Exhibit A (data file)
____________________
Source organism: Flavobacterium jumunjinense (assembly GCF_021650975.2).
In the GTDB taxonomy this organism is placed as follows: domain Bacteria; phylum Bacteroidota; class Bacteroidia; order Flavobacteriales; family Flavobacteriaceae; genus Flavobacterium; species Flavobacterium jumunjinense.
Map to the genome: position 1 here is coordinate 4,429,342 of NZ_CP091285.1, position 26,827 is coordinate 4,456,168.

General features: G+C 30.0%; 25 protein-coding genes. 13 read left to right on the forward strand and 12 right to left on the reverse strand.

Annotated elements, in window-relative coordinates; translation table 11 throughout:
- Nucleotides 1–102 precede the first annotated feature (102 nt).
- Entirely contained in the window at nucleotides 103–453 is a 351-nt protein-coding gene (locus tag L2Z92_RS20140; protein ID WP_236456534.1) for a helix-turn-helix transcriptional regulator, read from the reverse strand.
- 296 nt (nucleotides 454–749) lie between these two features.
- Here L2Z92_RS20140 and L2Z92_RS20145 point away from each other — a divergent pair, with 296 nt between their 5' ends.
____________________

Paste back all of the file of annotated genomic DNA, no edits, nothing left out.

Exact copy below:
Source organism: Flavobacterium jumunjinense (assembly GCF_021650975.2).
In the GTDB taxonomy this organism is placed as follows: domain Bacteria; phylum Bacteroidota; class Bacteroidia; order Flavobacteriales; family Flavobacteriaceae; genus Flavobacterium; species Flavobacterium jumunjinense.
Map to the genome: position 1 here is coordinate 4,429,342 of NZ_CP091285.1, position 26,827 is coordinate 4,456,168.

General features: G+C 30.0%; 25 protein-coding genes. 13 read left to right on the forward strand and 12 right to left on the reverse strand.

Annotated elements, in window-relative coordinates; translation table 11 throughout:
- Nucleotides 1–102 precede the first annotated feature (102 nt).
- Entirely contained in the window at nucleotides 103–453 is a 351-nt protein-coding gene (locus tag L2Z92_RS20140; protein ID WP_236456534.1) for a helix-turn-helix transcriptional regulator, read from the reverse strand.
- 296 nt (nucleotides 454–749) lie between these two features.
- Here L2Z92_RS20140 and L2Z92_RS20145 point away from each other — a divergent pair, with 296 nt between their 5' ends.